A recently published research by the housing charity Shelter showed that there are over 320,000 homeless people in the U.K. At the same time, London rough sleeping hit a new record high, with an 18 percent rise between 2018 and 2019. The mayor of London, Sadiq Khan, described this as a “national disgrace” and blamed the crisis on welfare reforms and a lack of investment in social housing. As true as this statement is, what does this mean for those who are left to exist without a home? Can we, as a society and with the help of new technologies, fill our government and councils’ shoes and come up with a solution to this seemingly unsolvable growing problem?
Machine learning might be the solution. StreetLink, a homelessness charity that enables members of the public to connect people sleeping rough with local services that can support them, along with a team of data scientists backed by the Alan Turing Institute, has recently been looking into how machine learning could help improve the decision-making process that goes on in homelessness support. Very soon, AI could decide what to do when passersby report to StreetLink as they spot a person sleeping on the streets.
While AI interfering in charitable projects to deepen human interactions can sound worrying to some, in this case it could mean being more supportive of homeless people, and some cases even save their lives. Since StreetLink started offering its services across the U.K. in 2012, it has encountered the same problem: humans are too vague and sometimes unreliable when they call the company to report of rough sleepers.
When someone calls StreetLink to alert its team and network about a homeless person seen on the streets, they are requested to give a detailed description. Whoever is calling needs to include the rough sleeper’s gender, clothes, location and condition. Most of the time, the description is not complete enough. After receiving the call, StreetLink’s support team needs to go over the information again and make the tough call of whether or not to alert local response teams to find the rough sleeper.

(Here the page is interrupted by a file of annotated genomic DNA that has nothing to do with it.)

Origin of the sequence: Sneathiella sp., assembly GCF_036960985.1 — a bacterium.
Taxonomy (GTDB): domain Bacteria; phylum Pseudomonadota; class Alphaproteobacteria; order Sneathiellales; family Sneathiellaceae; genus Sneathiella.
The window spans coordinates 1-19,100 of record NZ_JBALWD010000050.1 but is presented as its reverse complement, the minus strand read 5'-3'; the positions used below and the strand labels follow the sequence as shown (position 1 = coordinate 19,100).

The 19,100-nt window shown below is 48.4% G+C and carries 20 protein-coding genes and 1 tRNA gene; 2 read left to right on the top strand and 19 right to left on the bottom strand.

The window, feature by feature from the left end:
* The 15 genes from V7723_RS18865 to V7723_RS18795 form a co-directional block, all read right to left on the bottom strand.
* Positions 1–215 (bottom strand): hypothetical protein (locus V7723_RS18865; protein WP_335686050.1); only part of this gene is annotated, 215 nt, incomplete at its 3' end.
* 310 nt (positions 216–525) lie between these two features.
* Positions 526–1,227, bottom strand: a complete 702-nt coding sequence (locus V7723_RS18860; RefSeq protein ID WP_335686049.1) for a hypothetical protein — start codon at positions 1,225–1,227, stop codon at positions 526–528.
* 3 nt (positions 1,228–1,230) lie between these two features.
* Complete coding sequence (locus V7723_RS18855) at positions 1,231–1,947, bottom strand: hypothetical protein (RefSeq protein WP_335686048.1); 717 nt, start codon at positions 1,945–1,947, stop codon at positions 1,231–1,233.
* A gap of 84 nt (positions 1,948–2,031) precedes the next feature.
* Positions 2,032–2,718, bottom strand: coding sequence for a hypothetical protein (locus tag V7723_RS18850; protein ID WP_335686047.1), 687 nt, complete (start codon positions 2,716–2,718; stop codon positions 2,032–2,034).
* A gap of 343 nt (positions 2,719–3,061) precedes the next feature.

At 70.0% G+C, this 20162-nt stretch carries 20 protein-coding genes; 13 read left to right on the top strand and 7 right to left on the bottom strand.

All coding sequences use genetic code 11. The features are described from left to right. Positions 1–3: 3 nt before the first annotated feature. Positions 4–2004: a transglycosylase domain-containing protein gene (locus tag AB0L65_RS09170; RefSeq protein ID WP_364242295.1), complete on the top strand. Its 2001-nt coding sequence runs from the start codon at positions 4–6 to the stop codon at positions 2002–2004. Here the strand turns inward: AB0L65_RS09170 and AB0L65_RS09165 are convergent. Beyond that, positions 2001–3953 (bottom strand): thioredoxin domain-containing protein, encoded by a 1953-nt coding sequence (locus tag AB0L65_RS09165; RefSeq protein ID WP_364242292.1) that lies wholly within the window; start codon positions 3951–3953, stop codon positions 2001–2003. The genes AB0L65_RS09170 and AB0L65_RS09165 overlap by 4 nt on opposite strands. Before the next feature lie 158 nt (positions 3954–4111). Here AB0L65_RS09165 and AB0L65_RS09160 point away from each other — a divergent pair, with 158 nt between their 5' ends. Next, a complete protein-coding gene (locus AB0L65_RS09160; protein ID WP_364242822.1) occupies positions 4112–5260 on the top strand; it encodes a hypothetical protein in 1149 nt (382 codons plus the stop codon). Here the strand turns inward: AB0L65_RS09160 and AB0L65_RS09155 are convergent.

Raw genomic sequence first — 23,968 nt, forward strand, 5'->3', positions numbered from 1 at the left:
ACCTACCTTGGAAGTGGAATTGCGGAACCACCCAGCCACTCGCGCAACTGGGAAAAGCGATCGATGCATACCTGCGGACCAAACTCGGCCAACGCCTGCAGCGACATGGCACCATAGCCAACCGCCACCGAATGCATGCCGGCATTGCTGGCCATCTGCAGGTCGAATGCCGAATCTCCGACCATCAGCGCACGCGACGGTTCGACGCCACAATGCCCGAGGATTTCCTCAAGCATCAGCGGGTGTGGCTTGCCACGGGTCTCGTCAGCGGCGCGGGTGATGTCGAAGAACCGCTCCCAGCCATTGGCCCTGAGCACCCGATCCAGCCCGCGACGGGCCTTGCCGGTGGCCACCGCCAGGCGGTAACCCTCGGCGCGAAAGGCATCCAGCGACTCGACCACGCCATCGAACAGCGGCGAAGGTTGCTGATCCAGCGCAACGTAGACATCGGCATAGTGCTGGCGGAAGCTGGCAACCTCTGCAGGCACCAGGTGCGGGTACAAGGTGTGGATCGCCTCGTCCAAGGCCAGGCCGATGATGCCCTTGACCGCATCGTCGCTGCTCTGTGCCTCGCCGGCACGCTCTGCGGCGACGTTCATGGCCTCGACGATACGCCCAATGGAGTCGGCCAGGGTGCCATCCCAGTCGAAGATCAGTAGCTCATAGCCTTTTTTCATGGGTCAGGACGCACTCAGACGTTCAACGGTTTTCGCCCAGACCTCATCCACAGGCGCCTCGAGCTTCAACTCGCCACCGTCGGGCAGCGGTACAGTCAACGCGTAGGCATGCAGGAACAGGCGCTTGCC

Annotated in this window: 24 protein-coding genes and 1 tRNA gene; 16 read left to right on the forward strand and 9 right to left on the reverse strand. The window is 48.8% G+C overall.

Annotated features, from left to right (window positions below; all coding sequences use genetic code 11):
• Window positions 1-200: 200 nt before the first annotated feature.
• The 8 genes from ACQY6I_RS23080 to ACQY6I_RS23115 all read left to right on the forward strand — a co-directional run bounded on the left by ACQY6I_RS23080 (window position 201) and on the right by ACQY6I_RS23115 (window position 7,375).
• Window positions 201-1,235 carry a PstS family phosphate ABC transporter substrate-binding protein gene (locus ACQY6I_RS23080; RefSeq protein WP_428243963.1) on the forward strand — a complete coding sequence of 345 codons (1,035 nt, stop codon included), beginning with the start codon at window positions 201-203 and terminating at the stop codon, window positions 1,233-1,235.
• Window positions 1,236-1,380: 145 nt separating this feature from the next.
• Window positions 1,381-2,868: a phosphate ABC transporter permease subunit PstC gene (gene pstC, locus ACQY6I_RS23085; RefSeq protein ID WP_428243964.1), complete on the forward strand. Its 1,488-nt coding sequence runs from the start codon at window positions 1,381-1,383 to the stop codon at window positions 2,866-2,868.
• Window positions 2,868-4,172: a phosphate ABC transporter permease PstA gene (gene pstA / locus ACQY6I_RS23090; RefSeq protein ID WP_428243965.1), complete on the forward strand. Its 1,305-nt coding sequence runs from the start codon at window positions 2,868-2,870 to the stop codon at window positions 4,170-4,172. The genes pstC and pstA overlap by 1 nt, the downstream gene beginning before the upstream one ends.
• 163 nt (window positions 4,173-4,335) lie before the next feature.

At the moment, because the decision and analysis of the information given by callers is made by humans, just one in seven alerts processed by StreetLink actually results in the homeless person being found. When the weather conditions are particularly bad, there is a spike in the number of alerts, which puts StreetLink’s staff under an overwhelming amount of work. Machine learning could simplify and optimise the whole process.
Using information from past decisions, Alan Turing Institute’s team of data scientists has created a machine learning model that automatically categorises alerts. Once put into place, it would give StreetLink an immediate sense of which alerts should be prioritised—essentially taking over the decision making process from the staff. This model is set to be implemented for the first time in London over the coming months.
Meanwhile, in the U.S., Eric Rice had already seen the potential of machine learning in solving homelessness. As a professor of social work and co-founder of the University of Southern California Center for Artificial Intelligence in Society (CAIS), where he and engineering professor Milind Tambe developed predictive models for public health interventions, Rice works primarily on issues of housing and HIV prevention for homeless youth.
In Los Angeles, homelessness is measured on a much larger scale than what we are witnessing in the U.K.—an estimated 53,000 people experience homelessness on a given night, including 3,000 between the ages of 13 and 24. Just like StreetLink’s machine learning model, Rice’s one predicts and picks up the most at-risk cases. Rice, as well as members of many other community-based organisations, then go to the ‘selected’ rough sleeper to provide help.
CAIS has recently gained traction with a $1 million state grant to deploy its California HIV Research Program through 2020. The U.S. might soon adopt his model, but Rice is thinking bigger already. He shared with OZY that he’s now working on developing predictive models for suicide prevention on college campuses and endangered animal poaching in Africa.
StreetLink’s project would be a smaller-scale version of what is already being used in Los Angeles. And while the concerns surrounding AI making choices for marginalised communities should not be cast aside, it is clear that the world needs the help of innovative technologies, even if only to make these problems seem less insurmountable.